Sculptors - Victorian and early 20th C

Sir Thomas Brock RA (1847-1922)

Sir Thomas Brock was an important sculptor of Victorian times through to his death in 1922, his grandest work being the Victoria Memorial in front of Buckingham Palace. He carved a number of other Queen Victoria statues (and designed the familar hooded portrait of her on old pennies), and was the sculptor of many other civic statues in London and elsewhere.

The sculptor Thomas Brock was born in Worcester, but came to London in 1866 where he became a pupil of Foley, and then, in the following year, entered the Royal Academy Schools. When Foley died in 1874, Brock completed many of his unfinished commissions. This gave him a smooth route into the public commissions which occupied the rest of his life. He was elected ARA in 1883 and RA in 1891, his diploma work being a bust of Lord Leighton PRA, and was the first President of the Royal Society of British Sculptors, also leading that organisation through WW1.

Portrait busts by Brock.

Brock produced many portrait sculptures, being one of the most industrious and successful sculptors of the time. His public statues are many. In London, aside from his last and greatest work, the Victoria Memorial, nearby we have Captain Cook at the other end of the Mall, and another Queen Victoria, standing, on Carlton House Terrace. Bronze statues of Bartle Frere and Robert Raikes are on the Victoria Embankment (see pictures above too; click any picture to enlarge or hover for caption), and the statue of the Pre-Raphaelite painter J.E. Millais is behind Tate Britain. Another bronze statue by Brock, of the actor Henry Irving, can be found on Charing Cross Road by the National Portrait Gallery, and another actor, Augustus Harris has a bust by Brock as part of a memorial fountain on the side of the Theatre Royal on Drury Lane. There is a bust of Henry Tate in Brixton, and a bust, with figure sculpture, to Joseph Lister in Portland Place. A statue of Gainsborough is on the staircase in the Royal Academy. In Westminster Abbey is Brock's grand tomb of his fellow sculptor, Lord Leighton, a statue of Gladstone, and some smaller memorial works.

Statues of Queen Victoria.

Elsewhere in England, Brock has another Queen Victoria in Birmingham(see this page), and another in Hove, another in Carlisle, and another in Worcester as well as Bishop Philpott in the Cathedral there; we may also mention a grand monument to Gladstone in Liverpool, the equestrian Edward the Black Prince in Leeds (see this page), and a stone statue of Rathbone in Sefton Park; two stone statues in Kidderminster, to Rowland Hill and Richard Baxter, Colin Minton Campbell (of Minton's) in Stoke-on-Trent, a bronze Robert Raikes in Gloucester, and Erasmus Wilson in Margate. Aside from the Leighton monument, there is an effigy of Lord Hervey in Wells Cathedral, and one of Capt. Charles Seely in Gatcombe, Isle of Wight.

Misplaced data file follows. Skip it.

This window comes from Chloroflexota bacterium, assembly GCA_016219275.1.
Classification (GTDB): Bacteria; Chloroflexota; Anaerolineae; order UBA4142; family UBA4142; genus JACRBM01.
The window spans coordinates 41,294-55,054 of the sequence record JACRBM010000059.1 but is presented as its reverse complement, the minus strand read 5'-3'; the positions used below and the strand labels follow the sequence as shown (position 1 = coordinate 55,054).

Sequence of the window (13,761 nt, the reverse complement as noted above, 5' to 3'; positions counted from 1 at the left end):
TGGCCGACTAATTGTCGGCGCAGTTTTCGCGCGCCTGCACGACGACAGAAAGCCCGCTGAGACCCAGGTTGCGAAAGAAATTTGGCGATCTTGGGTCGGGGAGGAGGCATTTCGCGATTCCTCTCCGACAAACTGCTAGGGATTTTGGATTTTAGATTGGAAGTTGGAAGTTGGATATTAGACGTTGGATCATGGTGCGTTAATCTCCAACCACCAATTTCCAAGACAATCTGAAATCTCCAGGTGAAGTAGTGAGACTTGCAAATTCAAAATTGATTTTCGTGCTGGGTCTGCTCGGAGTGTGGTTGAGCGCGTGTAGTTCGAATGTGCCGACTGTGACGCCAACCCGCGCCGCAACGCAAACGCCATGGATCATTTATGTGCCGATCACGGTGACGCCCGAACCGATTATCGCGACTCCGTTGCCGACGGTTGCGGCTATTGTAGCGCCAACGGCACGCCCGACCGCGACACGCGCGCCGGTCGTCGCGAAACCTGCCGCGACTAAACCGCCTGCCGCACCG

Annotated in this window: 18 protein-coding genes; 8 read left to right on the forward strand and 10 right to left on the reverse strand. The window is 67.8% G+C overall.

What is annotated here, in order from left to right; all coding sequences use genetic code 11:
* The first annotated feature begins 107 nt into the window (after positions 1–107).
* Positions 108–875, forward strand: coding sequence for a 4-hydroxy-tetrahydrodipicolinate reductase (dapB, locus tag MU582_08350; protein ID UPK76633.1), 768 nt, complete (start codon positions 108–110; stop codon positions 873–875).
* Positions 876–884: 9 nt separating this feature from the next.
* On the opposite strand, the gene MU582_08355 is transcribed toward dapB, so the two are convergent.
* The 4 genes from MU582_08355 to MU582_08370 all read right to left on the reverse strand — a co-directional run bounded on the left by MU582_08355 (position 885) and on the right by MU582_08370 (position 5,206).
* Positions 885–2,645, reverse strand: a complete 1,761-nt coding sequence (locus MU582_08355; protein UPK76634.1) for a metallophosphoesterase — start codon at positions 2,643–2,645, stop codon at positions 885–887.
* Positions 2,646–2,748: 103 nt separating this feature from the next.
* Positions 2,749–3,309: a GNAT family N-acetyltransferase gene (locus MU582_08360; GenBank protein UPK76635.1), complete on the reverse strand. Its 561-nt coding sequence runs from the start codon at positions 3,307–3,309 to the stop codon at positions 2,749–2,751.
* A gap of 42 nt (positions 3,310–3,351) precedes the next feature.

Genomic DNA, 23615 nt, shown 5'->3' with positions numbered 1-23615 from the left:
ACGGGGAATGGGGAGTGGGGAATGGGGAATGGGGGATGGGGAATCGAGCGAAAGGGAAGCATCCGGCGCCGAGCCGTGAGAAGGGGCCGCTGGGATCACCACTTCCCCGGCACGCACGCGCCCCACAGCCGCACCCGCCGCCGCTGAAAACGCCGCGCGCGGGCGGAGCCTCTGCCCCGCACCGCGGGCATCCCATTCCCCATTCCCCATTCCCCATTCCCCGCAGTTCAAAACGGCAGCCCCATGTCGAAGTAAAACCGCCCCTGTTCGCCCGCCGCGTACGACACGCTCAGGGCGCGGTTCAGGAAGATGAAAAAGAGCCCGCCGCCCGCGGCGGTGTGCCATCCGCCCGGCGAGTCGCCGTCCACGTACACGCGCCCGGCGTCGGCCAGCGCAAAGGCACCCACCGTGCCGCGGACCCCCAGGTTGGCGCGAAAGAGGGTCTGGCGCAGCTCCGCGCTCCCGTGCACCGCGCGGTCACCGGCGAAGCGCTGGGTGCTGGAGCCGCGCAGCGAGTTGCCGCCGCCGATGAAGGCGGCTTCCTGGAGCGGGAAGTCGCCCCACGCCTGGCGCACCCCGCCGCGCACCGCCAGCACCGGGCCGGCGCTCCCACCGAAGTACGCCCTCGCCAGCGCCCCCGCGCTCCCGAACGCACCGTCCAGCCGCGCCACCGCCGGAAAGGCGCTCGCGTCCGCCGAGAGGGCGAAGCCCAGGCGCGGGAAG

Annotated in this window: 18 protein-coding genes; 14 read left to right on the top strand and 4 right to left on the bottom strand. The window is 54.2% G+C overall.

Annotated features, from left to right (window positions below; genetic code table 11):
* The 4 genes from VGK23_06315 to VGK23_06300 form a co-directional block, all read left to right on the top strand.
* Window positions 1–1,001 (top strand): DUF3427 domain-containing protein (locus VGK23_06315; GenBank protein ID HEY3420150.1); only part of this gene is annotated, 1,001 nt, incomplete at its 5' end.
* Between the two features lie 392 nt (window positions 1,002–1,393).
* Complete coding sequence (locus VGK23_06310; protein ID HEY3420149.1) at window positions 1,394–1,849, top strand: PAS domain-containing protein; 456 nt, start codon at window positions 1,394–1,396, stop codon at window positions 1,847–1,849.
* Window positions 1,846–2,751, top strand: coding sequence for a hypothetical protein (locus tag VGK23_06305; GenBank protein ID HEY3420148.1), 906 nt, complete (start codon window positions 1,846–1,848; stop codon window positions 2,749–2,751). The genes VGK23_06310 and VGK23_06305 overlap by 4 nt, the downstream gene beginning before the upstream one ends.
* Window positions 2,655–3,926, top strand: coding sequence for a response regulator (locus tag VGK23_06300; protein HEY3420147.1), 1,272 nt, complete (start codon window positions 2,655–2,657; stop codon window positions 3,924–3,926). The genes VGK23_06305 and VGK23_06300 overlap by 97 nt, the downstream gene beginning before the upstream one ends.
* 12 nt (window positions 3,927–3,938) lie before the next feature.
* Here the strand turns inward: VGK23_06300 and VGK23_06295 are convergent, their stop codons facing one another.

Portrait statues by Brock in Northern Ireland include a Queen Victoria (picture above, click to enlarge) and Harland (of Harland and Wolff) by City Hall, Belfast, and General Nicholson in Dungannon. In Wales there is a bronze of Baron Merthyr in Merthyr Tydfil.

Brock working on a bust of Queen Victoria.

Brock had a variety of international commissions. He has various works which are or were in India, including a youthful Queen Victoria in Kolkota, and a more mature one in Bangalore. Another Queen Victoria by Brock, in stone, is in Cape Town, South Africa. In Australia, there is a Queen Victoria in Brisbane, the equestrian Edward VII stands in Macquarie Street, Sydney, and a bronze of Daniel O'Connell is in Melbourne by St Patrick's Cathedral. In Canada, Queen's Park, Toronto has another equestrian bronze by Brock of Edward VII. And an edition of his subject piece A Moment of Peril is in the gardens of Rosenborg Castle, Copenhagen, Denmark.

Brock's portraits are characterful, and some of his portraits even ironic, but I think it fair to say that much of Brock's work shows a certain coolness in mood, similar to that of Leighton's pictures.

Ideal figures by Brock.

While Brock was predominantly a portraitist, he has a few ideal figures to his name. Firstly of course the various grand allegorical figures for the Victoria memorial. The memorial, the Mall and Admiralty Arch were all put up as one grand composition, and on Admiralty Arch are two further massive allegorical figures by Brock: Navigation and Gunnery. Also in London, in the garden of Leighton House is A Moment of Peril, where an American Indian fights of a snake which has pulled down his horse, and a panel on the Bartle Frere monument has a figure of Courage. Brock has two excellent angels, comparable to the Victoria Monument figures, as part of the Liverpool Gladstone monument (see this page), and in Belfast are two excellent figures of Peace, one on the Titanic Memorial in Belfast, and the other on the Queen's University war memorial there (see this page). In these figures, Brock tends towards the muscular Grecian ideal, with a solidity, even massiveness in repose. Two standing ideal nudes by Brock, slighter and more winsome, were much reproduced in Parian porcelain, one called Eve, and the other under the name Bather Alarmed, but originally exhibited early in Brock's career as the nymph Salmacis. And a rare male nude by him, The Genius of Poetry is also pictured above.

Allegorical figures from the Victoria Memorial.

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